If so, one might reasonably counter that the damming of a pristine valley in a national park was itself an illegal act, or ar least should have been.

Posted by Guest on Dec. 21, 2011 @ 1:50 pm

The -Raker- Act is clearly being defied by an illegal arrangement with PG&E.

Posted by anonymous on Dec. 21, 2011 @ 2:05 pm

So you're fine with damming pristine valleys in national parks then?

Posted by Guest on Dec. 21, 2011 @ 2:13 pm

i agree with taking down the dam

that side issue has nothing to do whatsoever with PG&E and how much it sucks

Posted by anonymous on Dec. 21, 2011 @ 2:54 pm

argument for the City running power from it.

Posted by Guest on Dec. 21, 2011 @ 3:50 pm

The City's peak load is 1000 megawatts.

Getting rid of PG&E is a far bigger question than Hetch Hetchy.

As 'anonymous' stated, it is a mere a side issue.

The real question, is whether we want a murderous, polluting, rate gouging corporate monopoly to be in charge of our electricity supply.

Posted by Eric Brooks on Dec. 21, 2011 @ 4:38 pm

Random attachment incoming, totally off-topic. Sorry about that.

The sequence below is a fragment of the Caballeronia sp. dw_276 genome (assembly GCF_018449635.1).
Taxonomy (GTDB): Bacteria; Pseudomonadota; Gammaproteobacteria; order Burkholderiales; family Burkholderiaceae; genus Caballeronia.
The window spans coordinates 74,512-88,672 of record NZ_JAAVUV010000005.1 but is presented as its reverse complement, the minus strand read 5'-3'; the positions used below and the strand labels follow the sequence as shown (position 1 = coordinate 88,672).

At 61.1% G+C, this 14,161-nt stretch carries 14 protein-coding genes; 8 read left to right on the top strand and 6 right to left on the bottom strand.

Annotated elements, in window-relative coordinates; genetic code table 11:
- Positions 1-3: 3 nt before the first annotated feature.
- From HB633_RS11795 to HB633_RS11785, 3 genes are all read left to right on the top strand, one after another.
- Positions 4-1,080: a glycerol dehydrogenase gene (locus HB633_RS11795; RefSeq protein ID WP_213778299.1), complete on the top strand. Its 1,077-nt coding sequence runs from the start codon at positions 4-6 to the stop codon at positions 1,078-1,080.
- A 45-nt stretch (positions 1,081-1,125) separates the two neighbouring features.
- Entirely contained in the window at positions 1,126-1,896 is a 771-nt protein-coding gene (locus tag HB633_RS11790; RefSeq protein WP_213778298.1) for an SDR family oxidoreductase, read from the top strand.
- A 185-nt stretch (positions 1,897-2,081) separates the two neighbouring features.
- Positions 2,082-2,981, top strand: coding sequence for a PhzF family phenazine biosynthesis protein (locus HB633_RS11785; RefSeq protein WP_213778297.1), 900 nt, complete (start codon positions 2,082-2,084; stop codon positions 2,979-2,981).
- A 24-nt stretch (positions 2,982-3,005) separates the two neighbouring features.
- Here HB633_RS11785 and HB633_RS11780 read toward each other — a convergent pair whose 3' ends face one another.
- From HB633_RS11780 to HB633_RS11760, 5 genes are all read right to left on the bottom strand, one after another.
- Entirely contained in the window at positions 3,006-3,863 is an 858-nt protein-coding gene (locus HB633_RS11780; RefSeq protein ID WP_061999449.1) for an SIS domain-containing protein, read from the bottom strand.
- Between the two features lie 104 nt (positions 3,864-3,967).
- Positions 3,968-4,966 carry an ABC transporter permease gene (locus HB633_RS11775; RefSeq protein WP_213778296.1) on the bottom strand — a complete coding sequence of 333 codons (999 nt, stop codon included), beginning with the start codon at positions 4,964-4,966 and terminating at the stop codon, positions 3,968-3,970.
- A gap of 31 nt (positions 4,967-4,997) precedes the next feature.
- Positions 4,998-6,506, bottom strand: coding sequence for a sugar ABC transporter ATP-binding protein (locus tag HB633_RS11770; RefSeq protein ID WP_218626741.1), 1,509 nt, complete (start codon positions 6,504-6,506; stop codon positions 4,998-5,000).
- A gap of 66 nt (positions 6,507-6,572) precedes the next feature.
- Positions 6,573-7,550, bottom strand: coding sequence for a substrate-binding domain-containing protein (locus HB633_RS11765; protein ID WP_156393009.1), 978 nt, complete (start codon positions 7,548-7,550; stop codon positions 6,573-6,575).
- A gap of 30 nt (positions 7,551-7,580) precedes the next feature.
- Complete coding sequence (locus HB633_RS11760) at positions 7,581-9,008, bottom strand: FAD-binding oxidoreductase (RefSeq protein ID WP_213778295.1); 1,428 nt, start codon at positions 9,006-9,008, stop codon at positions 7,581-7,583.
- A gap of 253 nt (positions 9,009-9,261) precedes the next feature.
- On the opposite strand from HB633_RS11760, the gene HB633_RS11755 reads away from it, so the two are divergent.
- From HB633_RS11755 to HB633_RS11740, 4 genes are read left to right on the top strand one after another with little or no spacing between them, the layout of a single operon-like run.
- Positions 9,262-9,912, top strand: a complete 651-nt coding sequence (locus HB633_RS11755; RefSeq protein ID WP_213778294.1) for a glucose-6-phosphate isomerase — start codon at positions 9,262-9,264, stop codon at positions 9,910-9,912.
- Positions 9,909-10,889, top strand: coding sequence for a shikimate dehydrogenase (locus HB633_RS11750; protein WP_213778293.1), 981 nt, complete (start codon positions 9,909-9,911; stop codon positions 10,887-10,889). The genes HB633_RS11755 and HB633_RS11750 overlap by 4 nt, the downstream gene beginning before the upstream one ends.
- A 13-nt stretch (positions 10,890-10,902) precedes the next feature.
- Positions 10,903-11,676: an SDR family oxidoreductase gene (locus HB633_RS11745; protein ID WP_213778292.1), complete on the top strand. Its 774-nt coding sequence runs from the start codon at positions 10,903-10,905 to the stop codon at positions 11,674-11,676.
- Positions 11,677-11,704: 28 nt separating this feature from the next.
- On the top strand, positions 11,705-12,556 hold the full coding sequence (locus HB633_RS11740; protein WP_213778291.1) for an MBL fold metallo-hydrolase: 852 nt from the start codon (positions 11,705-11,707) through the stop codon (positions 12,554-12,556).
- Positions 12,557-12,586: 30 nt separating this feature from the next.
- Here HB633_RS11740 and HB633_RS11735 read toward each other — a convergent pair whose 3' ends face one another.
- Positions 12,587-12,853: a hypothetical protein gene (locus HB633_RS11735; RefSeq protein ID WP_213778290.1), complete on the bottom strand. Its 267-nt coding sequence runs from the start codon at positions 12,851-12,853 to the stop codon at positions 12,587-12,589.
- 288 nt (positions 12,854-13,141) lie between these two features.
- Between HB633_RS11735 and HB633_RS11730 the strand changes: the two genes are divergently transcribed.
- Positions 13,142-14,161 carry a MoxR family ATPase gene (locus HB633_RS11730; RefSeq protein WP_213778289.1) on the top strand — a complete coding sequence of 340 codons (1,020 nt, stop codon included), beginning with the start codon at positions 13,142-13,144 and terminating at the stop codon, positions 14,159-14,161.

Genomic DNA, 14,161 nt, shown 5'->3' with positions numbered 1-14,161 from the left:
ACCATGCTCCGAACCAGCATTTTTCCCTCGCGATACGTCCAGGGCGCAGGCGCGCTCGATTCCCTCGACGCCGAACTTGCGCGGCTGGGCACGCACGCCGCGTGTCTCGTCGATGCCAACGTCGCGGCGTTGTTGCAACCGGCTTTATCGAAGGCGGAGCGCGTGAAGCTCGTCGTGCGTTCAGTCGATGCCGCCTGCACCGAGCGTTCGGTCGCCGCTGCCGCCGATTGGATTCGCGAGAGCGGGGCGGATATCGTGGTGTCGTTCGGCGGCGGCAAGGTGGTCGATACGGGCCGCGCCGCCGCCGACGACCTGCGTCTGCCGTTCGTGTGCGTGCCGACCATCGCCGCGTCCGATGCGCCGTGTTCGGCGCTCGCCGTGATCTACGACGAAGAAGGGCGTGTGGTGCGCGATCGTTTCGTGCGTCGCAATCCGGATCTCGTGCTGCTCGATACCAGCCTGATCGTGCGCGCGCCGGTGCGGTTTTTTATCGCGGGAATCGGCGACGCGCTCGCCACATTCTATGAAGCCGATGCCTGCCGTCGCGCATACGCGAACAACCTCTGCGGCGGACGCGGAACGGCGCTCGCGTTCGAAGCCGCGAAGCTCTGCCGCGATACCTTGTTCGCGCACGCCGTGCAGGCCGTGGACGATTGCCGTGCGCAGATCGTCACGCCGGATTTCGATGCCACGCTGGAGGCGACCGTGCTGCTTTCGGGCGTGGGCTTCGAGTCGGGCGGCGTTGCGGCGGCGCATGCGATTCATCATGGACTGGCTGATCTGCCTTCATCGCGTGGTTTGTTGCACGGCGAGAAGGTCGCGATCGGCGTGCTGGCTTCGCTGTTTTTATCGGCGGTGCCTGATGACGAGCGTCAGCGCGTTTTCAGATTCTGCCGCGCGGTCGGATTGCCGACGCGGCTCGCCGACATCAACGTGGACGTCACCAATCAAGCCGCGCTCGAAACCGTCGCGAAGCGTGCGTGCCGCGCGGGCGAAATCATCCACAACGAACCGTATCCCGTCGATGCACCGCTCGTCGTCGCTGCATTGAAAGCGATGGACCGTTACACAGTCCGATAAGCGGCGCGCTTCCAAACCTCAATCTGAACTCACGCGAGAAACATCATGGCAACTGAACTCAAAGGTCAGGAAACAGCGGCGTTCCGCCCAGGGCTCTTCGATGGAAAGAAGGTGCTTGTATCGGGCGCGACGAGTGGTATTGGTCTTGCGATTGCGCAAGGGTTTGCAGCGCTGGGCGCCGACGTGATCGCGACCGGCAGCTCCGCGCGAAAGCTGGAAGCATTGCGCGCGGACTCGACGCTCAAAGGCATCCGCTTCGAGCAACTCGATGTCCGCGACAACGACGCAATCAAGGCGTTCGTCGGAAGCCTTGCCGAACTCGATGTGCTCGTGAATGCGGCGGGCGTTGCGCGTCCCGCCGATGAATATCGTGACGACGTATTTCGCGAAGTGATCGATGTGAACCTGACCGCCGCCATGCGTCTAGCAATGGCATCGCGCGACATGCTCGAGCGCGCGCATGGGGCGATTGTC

at least 30 years now. Europe, Asia, South America etc. Almost nobody advocated state takeover of industry any more - thatw ent out with Thatcher and Reagan.

What's it like living in the distant past?

Posted by Guest on Dec. 21, 2011 @ 5:23 pm

As has been reported clearly and repeatedly in this newspaper.

And in South America there is now a wave of governments re-nationalizing and re-municipalizing all sorts of industries quite effectively, including public utilities.

Your contention is bogus Friedmanesque legerdemain which has no basis in reality.

Posted by Eric Brooks on Dec. 21, 2011 @ 6:01 pm

few socialist places like Venezuela. Nationalization was the vogue in the middle of the last century but that was reversed from the 1970's acorss the globe.

Add in the local voters always reject public power and that nobody outside the far left thinks this is an issue, and you have an idea that is outdated and unpopular.

Nobody cares about this issue, which is the real reason why PG&E endures. The people aren't interested.

Posted by Guest on Dec. 21, 2011 @ 6:15 pm